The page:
Now we have the slope of our line, and we still note two points that it passes through. Can you use this information to figure out the equation of our line? Please write it in this box. Just a hint, think about how you can use slope intercept form to do this. If you're having trouble remembering what slope intercept form is, you can just go back a few videos and review it.

An equation is in slope-intercept form if we can write it as something like y equals mx plus b, where m is the slope, which conveniently we already have for our equation, and b is the y-coordinate of the y-intercept. Since we have slots for x and y in our equations and we conveniently already have two points that we know can belong in those two spots, we can use either of these points and plug it into the slots for x and y. So we can start off with what we already know, using the slope. I am going to use this point, 100,1200 and plug 100 in for x and 1200 in for y. That's because we know that this point, or the coordinates of this point, when substituted into the proper places in this equation, satisfy this equation, or make it a true statement. That means we're allowed to use them. I still don't know what the y coordinate of our y intercept is, so I would really like to figure that out with the equation. So I want to get b by itself on one side of the equation, and I end up with 700 equals b. Now you can take this value and put it back in the equation we started with. That gives us a final equation of y equals 5 x plus 700. So this is our answer. You could have of course used the point 60, 1000 instead of 100,1200. And we can check to see this is right by plugging in each of the coordinates for the 2 points to it. And seeing if each side ends up equaling the other side.

Now that we have an equation for the profit Grant will make based on the number of glasses cleaning sets he sells, I'd like to know what this 700, this constant term at the end of the equation stands for in the context of Grant's money making endeavors. Is this how many cleaning sets he has to sell in order to break even? Just so you know, breaking even, means that profit equals zero. So Grant doesn't make any money but he also doesn't lose any money. Or is 700 his profit if he doesn't sell any glasses cleaning sets? Is it his lunch budget for the month? His profit for every extra glasses cleaning set he sells? Or is 700 the cost of one glasses cleaning set? Please pick what you think is the best answer.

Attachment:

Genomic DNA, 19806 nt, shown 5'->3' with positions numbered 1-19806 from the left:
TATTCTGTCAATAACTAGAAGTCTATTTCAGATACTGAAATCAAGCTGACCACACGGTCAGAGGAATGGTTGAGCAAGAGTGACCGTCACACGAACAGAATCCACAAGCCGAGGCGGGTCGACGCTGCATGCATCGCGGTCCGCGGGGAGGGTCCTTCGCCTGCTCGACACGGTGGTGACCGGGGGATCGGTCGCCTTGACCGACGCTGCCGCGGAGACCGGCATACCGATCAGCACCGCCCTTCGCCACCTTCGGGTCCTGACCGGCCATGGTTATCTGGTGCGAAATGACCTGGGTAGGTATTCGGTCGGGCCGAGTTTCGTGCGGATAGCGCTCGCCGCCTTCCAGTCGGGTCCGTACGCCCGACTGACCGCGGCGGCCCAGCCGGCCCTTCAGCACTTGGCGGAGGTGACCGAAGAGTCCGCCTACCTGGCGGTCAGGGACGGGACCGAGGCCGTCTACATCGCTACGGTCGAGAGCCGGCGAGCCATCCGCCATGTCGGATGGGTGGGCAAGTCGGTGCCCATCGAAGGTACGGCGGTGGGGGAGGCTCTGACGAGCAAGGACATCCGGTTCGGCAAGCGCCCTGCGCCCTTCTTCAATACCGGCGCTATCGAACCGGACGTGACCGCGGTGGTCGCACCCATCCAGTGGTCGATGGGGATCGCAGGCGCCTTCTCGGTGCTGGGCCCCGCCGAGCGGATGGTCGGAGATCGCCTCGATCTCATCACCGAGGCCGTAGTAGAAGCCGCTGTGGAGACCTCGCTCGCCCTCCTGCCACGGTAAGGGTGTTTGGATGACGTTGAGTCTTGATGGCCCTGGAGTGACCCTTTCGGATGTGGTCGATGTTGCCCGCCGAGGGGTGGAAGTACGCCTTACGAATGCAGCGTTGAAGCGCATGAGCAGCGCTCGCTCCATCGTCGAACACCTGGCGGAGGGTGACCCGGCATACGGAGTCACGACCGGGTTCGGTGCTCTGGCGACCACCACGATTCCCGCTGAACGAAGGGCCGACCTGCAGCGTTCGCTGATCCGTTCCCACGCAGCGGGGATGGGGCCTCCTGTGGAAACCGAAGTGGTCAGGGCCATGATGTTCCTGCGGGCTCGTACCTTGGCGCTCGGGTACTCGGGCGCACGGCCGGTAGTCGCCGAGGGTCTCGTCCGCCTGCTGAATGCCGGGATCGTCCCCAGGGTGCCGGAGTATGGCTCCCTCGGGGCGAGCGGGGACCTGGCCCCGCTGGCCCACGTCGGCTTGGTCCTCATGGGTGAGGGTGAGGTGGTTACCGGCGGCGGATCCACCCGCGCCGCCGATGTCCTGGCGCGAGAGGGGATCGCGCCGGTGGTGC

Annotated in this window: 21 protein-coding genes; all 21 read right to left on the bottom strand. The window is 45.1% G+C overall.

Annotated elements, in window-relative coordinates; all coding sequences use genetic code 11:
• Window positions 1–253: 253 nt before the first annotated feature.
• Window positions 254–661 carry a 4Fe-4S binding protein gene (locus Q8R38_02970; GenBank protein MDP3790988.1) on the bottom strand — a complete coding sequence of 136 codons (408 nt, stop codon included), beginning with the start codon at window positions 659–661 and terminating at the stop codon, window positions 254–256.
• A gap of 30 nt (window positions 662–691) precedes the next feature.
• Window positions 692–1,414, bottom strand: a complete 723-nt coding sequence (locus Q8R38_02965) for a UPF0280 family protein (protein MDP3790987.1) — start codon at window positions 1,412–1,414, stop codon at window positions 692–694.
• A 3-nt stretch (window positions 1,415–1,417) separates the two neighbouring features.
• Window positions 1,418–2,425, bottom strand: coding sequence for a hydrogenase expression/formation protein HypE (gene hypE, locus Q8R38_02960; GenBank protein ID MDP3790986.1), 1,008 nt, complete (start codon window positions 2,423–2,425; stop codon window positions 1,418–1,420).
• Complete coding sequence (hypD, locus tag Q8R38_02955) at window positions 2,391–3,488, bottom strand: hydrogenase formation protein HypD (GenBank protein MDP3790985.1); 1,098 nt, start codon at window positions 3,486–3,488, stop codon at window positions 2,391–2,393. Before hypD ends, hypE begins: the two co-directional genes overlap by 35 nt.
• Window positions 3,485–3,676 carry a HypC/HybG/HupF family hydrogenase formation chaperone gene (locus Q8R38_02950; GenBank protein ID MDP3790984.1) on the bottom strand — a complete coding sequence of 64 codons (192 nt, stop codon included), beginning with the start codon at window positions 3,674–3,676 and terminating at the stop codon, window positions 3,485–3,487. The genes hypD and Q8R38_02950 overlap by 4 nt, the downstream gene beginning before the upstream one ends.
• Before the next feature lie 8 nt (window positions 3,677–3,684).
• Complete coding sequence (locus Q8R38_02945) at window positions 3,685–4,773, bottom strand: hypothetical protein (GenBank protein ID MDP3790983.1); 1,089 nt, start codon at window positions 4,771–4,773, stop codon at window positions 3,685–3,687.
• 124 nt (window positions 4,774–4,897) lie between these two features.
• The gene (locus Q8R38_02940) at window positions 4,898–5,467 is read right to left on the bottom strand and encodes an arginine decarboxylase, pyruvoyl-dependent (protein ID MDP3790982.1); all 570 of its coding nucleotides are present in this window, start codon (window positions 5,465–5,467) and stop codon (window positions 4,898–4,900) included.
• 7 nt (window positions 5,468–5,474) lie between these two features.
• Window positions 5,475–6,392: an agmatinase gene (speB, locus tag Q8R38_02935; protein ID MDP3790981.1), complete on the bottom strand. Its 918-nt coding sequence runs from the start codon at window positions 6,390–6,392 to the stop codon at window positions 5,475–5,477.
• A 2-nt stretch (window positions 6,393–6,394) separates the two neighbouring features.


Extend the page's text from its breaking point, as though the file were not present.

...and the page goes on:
700 is Grant's profit. If he doesn't sell any glasses cleaning sets. >> Since this equation is written in slope intercept form, this is the y-coordinate of the y-intercept, b, in our equation, y equals mx plus b form. >> That means there's a point on this line that has the coordinates 0,700. >> Since x in our equation stands for the number of glasses cleaning sets Grant sells, and y stands for his profit, >> This tells us that if Grant doesn't sell any glasses cleaning sets, he will make $700.

Based on what we found out in the last quiz, that Grant will make a profit of $700 if he sells no cleaning sets. What conclusion should we draw? Does this mean that Grant can pull money out of thin air? Does it mean that his initial predictions about profit based on the number of cleaning sets that he sold were not really very good, or does this mean that Grant will have lost $700 if he doesn't sell any cleaning sets? Please pick what you think is the best answer.

This question is really just asking us to use our common sense. Does is make sense that Grant will make money if he doesn't sell any products? I would argue no. If no one buys his products, he won't get any money back. And since he put money into making them, he'll be at a loss. And fortunately we have a positive y-intercept, not a negative one. So, this means this is positive profit. So, the information from our equation is not really in line with what we would think logically would happen. So, I would say that the two points that Grant gave us to start out, which you may remember were 60, 1000. And 100, 1200 were probably off. We based our entire equations just off the info we got from these two points to help us figure out our slope, and our y-intercept. So, this just goes to show you that if your initial data is wrong, your final conclusion will probably not make very much sense. I think this is also testament to the importance of being able to connect math with real world situations. And why we have to keep ourselves grounded in what our variables mean when we're solving problems.